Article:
I Have No Idea

Nathan interrupted again, asking, “I have two questions though. That you need an exit on the ceiling means that Christine did not share her knowledge of physics with you. Don’t you want to escape here? Emma already lost her interest in learning because of this. I don’t see why we can’t be trusted. The other question is about the reason why we want to go to the Andromeda galaxy. Most infinities derivable from special relativity and general relativity were already thoroughly explored in the 20th century. Most physicists wouldn’t dare to talk too much about those findings, because firstly they would not want to risk their reputation by talking about something that sounds like religion, and secondly they would not want to invent anything worse than nuclear weaponry. As Richard Feynman loved to say when he was part of the Manhattan Project, there was nothing to be done in physics anymore. The 21st century was rather quiet, without any important physicist emerging from the human world, until the advent of Antichrist Society. Now, let’s devise a rocket that goes to Mars and hits it nearly at the speed of light. The nearly infinite relativistic kinetic energy released from the impact will result in a flash of photons to turn the entire Solar System into a huge cloud of plasma. Unfortunately, all energy forms within space-time cannot go beyond the speed of light. It will take years for any impact within the Solar System to affect anything outside of the Solar System. We don’t really have to go outside of the Milky Way galaxy. You see what I mean?”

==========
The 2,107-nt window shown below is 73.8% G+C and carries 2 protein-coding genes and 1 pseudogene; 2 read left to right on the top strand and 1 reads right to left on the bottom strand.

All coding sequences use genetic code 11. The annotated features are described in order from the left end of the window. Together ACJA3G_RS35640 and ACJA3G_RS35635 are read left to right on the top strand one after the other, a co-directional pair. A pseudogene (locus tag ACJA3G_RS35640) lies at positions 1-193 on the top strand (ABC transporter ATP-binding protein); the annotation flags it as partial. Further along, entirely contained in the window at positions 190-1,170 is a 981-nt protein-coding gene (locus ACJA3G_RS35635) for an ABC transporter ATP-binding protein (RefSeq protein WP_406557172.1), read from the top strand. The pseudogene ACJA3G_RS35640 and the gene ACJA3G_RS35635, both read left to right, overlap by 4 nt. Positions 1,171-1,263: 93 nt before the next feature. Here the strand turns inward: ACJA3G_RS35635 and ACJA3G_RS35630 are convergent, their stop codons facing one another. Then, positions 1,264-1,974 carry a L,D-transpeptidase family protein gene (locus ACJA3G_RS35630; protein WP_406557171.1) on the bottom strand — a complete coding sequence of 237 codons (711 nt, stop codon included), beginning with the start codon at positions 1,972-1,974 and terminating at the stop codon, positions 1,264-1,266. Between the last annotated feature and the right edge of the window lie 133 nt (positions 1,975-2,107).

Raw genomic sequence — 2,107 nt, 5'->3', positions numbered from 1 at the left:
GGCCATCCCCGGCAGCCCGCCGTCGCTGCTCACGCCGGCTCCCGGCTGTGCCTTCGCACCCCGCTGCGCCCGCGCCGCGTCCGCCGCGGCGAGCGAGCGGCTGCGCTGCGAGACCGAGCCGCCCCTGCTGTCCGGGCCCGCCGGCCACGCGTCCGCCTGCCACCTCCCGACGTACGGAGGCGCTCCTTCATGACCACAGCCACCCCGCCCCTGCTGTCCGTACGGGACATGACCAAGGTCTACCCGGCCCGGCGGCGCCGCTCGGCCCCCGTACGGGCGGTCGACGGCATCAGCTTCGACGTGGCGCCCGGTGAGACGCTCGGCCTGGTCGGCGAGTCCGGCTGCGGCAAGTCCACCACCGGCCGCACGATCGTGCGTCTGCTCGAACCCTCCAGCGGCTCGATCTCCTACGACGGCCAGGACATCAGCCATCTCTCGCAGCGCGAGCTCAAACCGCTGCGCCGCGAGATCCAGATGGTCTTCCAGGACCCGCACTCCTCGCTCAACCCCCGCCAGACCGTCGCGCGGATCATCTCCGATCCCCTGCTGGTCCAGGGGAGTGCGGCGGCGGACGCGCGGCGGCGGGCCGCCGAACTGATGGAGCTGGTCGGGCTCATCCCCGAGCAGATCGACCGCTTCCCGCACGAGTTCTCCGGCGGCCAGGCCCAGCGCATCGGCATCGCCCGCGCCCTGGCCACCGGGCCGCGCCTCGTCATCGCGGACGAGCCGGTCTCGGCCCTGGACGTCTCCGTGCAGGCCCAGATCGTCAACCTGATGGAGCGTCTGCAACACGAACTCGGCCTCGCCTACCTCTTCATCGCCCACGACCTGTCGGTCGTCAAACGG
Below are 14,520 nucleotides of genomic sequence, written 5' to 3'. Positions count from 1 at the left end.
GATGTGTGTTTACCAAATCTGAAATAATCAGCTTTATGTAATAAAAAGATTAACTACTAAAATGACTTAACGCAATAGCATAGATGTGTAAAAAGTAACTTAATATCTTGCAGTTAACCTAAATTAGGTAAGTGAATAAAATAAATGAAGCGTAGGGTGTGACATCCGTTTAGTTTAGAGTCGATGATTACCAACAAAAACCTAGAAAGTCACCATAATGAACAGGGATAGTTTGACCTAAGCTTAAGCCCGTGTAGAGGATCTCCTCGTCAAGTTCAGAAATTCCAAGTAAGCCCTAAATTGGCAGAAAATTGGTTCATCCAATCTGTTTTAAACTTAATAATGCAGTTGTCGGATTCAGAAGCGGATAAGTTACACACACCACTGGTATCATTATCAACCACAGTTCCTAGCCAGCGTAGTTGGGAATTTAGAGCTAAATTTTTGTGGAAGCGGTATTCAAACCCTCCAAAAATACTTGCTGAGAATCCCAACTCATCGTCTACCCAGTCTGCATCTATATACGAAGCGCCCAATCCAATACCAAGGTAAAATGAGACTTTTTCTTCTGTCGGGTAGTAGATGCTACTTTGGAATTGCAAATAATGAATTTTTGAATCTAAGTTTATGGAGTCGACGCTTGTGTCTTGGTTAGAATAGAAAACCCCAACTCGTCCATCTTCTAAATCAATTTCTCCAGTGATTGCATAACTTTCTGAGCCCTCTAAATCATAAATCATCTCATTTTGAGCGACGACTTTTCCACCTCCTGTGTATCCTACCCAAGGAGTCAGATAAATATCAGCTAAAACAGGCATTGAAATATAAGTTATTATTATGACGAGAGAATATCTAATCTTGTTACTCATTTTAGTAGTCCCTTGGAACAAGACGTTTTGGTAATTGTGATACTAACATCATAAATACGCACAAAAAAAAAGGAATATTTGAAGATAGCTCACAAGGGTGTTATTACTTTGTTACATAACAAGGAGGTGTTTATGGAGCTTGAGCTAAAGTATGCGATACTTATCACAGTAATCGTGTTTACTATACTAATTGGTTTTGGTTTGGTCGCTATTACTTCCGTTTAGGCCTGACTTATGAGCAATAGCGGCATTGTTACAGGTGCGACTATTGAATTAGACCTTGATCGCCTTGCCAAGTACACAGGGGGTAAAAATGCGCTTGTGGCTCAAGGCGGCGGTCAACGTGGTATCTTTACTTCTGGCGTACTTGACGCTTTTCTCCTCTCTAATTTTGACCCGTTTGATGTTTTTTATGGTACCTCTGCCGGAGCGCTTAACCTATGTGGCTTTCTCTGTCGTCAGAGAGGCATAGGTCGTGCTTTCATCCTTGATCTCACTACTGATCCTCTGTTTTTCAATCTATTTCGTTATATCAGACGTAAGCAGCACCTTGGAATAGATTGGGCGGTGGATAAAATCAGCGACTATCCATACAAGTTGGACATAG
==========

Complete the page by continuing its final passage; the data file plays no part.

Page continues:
Emma was not shy of voicing her opinion at this point, either, hearing what Nathan had said about her. “Well,” she said, “if I really do want to shoot Fey, she won’t have a chance to block or bend a bullet from me. It makes no difference anyway. I think both Christine and Fey function by trust with us. However, letting us leave at will is a completely different level.”

Smiling, Fey was not saying a word. She looked at Nathan, then Emma, then Thomas, and then the rest of the children that had not left the classroom. No one was laughing, as Fey would always expect from the Christish, because they were mostly very calm. They smiled, too, expressing and exchanging a mutual understanding with Fey and Emma.

“Well,” Fey laughed, “I will come as a robot in the next class then. Actually, you will never see me again, because that robot will represent me. If you shoot it, you shoot me.”

Emma laughed, too, reminding her to answer Nathan’s questions, because everyone in the classroom was curious about her answers.

“Well,” Fey replied, “Christine has to protect herself from us, too. That’s why she wasn’t sharing much with you and me. As to why we have to go to the Andromeda galaxy, I have no idea.”

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About Run Song

Run Song (宋闰) is my pen name for the Moments of Poetry, a collection of poems about the greatest moments of life. If photography captures the greatest moments of life, poetry is the life behind them.
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